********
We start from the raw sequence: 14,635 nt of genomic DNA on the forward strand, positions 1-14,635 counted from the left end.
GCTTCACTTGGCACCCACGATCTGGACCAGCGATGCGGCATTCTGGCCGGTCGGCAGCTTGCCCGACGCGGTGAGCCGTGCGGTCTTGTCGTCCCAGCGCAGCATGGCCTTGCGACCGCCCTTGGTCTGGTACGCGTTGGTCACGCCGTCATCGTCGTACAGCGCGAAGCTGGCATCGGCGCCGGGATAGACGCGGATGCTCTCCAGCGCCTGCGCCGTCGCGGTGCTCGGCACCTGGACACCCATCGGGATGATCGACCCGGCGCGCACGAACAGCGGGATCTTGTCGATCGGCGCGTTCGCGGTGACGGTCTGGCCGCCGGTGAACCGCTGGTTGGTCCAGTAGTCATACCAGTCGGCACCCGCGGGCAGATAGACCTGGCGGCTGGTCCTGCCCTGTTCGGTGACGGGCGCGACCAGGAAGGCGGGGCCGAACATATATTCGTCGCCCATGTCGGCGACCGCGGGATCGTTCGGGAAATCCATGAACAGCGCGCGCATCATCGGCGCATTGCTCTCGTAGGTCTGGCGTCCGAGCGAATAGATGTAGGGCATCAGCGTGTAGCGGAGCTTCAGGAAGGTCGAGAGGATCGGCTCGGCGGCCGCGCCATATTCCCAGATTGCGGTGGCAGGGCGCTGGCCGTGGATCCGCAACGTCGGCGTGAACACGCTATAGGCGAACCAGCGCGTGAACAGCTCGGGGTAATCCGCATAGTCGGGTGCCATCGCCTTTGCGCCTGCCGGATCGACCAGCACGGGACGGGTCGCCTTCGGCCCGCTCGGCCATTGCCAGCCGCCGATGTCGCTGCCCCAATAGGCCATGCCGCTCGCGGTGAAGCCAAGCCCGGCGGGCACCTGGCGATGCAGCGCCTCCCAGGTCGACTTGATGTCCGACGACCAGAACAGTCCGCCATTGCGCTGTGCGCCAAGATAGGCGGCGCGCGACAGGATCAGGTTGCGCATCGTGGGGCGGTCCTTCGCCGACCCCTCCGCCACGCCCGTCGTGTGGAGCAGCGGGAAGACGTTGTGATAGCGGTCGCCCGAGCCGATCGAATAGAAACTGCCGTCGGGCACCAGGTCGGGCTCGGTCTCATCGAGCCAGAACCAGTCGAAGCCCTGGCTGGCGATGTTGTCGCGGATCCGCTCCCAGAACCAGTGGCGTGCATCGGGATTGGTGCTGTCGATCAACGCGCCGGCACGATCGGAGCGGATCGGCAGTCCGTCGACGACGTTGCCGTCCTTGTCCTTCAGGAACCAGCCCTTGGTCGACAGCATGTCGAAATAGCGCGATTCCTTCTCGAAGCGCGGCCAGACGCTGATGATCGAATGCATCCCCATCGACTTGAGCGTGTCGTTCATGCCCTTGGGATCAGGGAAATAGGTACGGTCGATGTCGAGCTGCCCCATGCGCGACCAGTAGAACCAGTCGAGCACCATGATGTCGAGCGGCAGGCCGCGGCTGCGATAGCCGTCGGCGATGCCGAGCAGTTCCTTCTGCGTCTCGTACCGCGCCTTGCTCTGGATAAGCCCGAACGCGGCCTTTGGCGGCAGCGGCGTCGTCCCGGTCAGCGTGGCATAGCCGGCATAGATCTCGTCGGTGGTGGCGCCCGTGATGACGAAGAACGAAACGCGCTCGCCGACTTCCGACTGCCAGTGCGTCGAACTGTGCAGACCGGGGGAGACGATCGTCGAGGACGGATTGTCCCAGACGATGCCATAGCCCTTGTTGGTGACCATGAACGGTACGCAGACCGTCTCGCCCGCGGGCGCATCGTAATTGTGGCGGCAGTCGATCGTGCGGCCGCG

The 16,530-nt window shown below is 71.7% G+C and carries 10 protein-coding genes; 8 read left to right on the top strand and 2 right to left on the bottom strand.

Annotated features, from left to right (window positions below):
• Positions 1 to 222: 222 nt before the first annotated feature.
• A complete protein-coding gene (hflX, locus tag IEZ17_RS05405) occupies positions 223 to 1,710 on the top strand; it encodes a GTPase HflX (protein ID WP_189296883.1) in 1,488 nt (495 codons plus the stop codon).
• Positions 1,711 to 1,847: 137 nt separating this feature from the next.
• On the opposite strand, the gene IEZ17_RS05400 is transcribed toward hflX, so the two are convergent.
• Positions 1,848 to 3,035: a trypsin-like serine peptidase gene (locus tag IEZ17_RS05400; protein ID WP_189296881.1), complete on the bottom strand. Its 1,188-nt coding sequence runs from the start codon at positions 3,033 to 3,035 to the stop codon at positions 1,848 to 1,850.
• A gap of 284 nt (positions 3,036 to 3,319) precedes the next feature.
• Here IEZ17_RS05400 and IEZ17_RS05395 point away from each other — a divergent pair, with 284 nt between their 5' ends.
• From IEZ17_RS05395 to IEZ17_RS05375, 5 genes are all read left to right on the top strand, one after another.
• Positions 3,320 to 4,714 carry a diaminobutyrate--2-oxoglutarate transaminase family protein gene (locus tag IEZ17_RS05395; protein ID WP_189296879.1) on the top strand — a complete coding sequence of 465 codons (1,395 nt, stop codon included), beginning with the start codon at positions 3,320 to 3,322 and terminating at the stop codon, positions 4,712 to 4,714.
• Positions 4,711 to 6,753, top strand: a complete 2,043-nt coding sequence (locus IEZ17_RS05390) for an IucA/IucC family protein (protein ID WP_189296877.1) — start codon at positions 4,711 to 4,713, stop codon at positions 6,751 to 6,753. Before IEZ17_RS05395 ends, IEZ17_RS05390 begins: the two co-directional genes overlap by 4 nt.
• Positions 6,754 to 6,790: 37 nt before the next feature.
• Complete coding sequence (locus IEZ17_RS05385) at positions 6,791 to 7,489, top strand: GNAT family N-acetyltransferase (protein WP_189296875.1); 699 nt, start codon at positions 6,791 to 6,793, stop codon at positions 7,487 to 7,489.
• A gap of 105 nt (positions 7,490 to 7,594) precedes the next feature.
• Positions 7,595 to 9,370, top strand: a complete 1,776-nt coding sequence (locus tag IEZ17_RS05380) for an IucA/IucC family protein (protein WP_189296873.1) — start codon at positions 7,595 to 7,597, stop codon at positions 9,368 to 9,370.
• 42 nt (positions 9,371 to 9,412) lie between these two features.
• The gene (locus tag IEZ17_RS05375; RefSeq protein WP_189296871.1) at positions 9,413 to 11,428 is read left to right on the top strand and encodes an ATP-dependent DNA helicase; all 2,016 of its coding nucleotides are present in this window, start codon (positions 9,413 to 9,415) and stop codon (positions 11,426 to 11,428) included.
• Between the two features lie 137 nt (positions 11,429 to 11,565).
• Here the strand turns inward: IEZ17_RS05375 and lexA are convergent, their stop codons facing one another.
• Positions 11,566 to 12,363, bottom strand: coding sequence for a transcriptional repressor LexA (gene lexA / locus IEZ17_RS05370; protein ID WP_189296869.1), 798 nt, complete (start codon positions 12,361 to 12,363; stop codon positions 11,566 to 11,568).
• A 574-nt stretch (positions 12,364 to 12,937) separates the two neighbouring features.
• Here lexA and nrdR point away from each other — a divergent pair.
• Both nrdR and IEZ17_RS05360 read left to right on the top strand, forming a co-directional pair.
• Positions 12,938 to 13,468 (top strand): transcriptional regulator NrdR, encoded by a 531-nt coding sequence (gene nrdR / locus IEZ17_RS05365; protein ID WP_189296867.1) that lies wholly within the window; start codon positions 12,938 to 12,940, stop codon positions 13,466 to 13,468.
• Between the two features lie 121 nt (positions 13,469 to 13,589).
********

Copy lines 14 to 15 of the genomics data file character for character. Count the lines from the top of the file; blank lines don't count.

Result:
• Positions 4,711 to 6,753, top strand: a complete 2,043-nt coding sequence (locus IEZ17_RS05390) for an IucA/IucC family protein (protein ID WP_189296877.1) — start codon at positions 4,711 to 4,713, stop codon at positions 6,751 to 6,753. Before IEZ17_RS05395 ends, IEZ17_RS05390 begins: the two co-directional genes overlap by 4 nt.
• Positions 6,754 to 6,790: 37 nt before the next feature.